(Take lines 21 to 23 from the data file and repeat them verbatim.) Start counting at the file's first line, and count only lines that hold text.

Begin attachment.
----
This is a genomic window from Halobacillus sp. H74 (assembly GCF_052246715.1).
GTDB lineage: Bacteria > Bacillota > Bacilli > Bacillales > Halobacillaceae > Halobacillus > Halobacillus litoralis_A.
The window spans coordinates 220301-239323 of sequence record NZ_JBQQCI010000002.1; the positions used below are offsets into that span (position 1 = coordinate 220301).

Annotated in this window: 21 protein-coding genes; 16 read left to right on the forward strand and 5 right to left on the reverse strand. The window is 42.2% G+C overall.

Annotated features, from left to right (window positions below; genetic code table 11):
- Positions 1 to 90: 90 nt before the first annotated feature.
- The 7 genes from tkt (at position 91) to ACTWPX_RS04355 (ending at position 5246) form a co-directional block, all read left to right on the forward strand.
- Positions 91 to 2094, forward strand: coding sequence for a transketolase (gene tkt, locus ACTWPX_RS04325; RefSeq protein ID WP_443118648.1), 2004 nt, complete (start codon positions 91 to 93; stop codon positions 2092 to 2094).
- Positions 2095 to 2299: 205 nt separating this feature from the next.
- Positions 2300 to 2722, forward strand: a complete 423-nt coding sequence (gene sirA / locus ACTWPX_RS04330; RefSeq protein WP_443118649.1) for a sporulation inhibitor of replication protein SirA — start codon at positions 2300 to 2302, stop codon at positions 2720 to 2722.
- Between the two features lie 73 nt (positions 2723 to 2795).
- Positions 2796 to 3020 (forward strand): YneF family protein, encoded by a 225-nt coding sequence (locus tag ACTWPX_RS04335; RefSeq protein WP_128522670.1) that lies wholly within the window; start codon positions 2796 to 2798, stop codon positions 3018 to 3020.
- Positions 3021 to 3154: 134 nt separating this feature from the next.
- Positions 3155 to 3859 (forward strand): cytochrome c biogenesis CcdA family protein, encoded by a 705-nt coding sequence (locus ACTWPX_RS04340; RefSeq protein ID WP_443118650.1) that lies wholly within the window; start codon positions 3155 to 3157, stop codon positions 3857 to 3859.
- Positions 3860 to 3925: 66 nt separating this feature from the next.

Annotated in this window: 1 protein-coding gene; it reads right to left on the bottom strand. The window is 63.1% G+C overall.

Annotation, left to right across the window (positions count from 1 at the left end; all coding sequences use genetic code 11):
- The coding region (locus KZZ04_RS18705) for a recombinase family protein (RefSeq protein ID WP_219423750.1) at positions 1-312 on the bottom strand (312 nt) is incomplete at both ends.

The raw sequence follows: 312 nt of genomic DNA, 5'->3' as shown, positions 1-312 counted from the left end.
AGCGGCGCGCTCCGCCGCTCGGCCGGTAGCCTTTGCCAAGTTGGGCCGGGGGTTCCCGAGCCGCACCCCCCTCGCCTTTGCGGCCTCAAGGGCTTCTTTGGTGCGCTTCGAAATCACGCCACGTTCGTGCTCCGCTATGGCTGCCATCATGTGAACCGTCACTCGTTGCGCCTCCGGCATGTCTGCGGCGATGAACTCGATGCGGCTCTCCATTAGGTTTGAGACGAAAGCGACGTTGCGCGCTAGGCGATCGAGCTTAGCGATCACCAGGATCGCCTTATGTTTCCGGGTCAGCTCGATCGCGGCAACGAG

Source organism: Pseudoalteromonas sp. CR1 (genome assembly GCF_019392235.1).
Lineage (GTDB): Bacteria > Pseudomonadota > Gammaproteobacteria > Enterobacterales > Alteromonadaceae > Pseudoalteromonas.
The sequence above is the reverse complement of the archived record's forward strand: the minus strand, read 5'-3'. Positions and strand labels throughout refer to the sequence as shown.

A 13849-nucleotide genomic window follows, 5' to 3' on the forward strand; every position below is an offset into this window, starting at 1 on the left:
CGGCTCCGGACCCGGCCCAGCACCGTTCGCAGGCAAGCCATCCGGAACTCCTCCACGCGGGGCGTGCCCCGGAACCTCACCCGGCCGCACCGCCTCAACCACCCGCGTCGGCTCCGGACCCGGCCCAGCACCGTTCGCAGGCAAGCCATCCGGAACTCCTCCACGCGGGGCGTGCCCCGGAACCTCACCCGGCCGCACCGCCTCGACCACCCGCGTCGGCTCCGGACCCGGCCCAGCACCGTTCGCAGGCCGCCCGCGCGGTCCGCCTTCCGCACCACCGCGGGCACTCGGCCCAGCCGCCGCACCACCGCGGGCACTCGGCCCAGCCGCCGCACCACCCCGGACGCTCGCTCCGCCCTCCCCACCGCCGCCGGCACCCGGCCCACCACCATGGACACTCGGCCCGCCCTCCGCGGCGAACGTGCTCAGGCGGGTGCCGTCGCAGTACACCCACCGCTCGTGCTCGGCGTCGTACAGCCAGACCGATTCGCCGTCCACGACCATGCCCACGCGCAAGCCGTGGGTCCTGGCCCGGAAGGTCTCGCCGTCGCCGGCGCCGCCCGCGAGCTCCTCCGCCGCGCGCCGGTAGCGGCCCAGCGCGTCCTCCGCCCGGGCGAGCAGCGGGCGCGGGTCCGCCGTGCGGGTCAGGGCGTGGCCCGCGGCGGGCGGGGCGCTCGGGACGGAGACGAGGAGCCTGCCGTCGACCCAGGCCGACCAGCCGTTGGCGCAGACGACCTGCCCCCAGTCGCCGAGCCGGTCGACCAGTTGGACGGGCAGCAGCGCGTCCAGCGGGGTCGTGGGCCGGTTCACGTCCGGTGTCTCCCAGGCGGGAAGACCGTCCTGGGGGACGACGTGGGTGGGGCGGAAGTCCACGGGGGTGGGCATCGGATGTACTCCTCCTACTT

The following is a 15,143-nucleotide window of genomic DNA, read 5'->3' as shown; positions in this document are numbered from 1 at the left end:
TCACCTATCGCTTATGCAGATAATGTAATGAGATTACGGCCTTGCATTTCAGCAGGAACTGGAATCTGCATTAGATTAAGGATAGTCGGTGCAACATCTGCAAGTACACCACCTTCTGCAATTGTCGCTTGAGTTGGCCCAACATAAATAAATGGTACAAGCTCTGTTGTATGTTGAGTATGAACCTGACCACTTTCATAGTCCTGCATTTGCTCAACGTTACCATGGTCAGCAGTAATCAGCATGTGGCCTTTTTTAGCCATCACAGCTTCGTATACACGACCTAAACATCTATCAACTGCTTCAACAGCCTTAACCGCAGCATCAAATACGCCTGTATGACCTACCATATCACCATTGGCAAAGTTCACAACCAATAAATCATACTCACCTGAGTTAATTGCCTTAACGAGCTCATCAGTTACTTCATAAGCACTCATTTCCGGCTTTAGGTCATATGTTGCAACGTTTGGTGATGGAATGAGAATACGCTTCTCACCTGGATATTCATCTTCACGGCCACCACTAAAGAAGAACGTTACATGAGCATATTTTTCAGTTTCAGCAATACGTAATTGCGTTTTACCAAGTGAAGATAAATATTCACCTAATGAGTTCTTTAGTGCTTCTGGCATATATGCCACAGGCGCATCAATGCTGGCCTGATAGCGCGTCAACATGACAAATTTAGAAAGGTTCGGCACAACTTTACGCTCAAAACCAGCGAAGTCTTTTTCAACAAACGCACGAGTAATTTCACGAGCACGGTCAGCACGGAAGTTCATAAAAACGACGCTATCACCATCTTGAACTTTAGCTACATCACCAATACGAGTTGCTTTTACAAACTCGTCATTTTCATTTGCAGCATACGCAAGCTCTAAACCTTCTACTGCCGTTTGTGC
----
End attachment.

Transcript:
Source organism: Pseudoalteromonas sp. CR1 (genome assembly GCF_019392235.1).
Lineage (GTDB): Bacteria > Pseudomonadota > Gammaproteobacteria > Enterobacterales > Alteromonadaceae > Pseudoalteromonas.
The sequence above is the reverse complement of the archived record's forward strand: the minus strand, read 5'-3'. Positions and strand labels throughout refer to the sequence as shown.